The photographs offered a clear view of emotion on looking through their eyes to the photos. Detective Len Fenerman having her photo and along with other victims in his wallet represents his failure find the murders, along with feeling he failed in finding the murders and trying to love Abigail, bring him in the end to write “Gone, he wrote on each one of them. He would no longer wait for a date to mark an understanding of who or why or how. He would never understand all the reasons why his wife had killed herself. He would never understand how so many children went missing”(Sebold,2002, p. 60).
The perpetrators gave the order to the collaborators to do the killing and the collaborators agreed with them and collaborated to do the job. The collaborators could have stopped the perpetrators by telling them no and talking them out of it. The bystanders could have helped the situation by doing something instead of staying quiet. In Elie Wiesel: The Perils of Indifference, Elie talks about indifference and how it affects people, “Indifference, after all, is more dangerous than anger and hatred” (2). Indifference has a bigger impact on people compared to anger and hatred.
Nikitchenko 's action to oversee such crimes was very wrong. Now, in 1945 he was serving as a judge to condemn German Nazis for their wrongdoings even though he had witnessed and approved of the killing and torture of innocent citizens. This just contradicts the Nuremberg trial 's mission. The Nuremberg trials were meant to punish Germans and all those who had committed reprehensible acts during the war, but the Allies were not convicted for their crimes (Davenport 141). Because those charges against the Nazis were made following the crimes, it is suspicious that none of the crimes committed by the Allied powers were brought forward.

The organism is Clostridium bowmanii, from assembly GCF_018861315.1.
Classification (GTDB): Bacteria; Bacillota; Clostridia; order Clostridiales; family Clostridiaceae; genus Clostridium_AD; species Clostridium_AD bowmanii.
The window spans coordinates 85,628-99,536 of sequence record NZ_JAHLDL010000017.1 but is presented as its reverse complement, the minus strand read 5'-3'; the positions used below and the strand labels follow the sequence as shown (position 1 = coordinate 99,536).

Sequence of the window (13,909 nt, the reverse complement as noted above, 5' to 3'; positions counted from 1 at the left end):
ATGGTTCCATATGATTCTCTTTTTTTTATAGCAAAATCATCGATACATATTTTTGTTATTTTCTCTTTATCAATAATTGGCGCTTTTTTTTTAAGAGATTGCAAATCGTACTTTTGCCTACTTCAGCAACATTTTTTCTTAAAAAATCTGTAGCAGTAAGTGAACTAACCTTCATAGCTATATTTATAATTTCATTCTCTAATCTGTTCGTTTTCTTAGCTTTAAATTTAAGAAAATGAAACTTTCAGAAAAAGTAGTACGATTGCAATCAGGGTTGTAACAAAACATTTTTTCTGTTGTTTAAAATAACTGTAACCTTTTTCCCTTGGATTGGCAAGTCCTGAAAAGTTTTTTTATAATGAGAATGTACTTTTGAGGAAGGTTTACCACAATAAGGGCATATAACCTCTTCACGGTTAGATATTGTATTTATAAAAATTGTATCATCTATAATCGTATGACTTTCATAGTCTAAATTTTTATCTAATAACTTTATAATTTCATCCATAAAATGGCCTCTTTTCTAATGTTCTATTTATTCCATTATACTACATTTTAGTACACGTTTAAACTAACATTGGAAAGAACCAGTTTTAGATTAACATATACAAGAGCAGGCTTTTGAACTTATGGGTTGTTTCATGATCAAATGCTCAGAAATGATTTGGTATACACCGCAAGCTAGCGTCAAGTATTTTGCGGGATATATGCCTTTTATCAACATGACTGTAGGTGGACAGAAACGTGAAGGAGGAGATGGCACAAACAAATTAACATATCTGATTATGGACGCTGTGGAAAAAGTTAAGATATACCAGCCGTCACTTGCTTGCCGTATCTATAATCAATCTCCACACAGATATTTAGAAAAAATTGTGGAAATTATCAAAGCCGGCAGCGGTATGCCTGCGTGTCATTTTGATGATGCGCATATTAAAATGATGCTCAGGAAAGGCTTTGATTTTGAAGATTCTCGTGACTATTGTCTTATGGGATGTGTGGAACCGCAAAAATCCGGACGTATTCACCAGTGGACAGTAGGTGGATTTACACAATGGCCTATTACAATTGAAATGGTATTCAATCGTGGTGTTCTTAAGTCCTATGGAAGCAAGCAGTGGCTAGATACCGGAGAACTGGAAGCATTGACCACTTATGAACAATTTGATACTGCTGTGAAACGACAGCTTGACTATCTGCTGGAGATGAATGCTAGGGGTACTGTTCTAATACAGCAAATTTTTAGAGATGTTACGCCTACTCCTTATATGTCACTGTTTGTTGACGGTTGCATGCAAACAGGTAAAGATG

“… that the world did know and remain silent.” (Wiesel’s Speech). The Holocaust is still a big event that is still known to this day, many people did know about the Holocaust was happening but chose to remain silent and see millions of people suffer, the world’s humanity needs a pause to rethink of their kindness. Like Wiesel and the most of the prisoners, they questioned the existence of God in their lives and on the world. “I was the accuser, God the accused.
The Unmaking of Words The two articles we were asked to read this week were “A Dark Side to Optimism” and the “Dead Baby Mystery,” both of which seem to examine the subjective nature of human perception. The first article details the inability of humans to correctly adjust expectations of negative events occurring. The second article uses the story of a mother of ten dead infants to illustrate how hard science and facts cannot solve every mystery. At first, these articles seemed only loosely related until I began to consider the subjectivity of human judgment in both.
In the milgram obedience study, volunteers were selected unknowingly to participate in na study in regard to compliance with authority. Participants believed that they had to induce shock on the person on the other side because they were told to do so by a higher authority. If we were to test this experiment out today, I do believe it would play a similar path. I believe that there would be conflict between authority and the participants. Still in today’s society the average person is still follows through with a higher authority figure even if something doesn’t seem right; “if a doctor says its okay, he’s a doctor he knows what he’s talking about.”
We hear about unbelievable murders in the news quite frequently. Some of them are mentally insane and get let off because, “It’s not their fault.” Or, “They were born like that”. The narrator in The Tell-Tale Heart was insane before he murdered the old man. But was he responsible for his actions?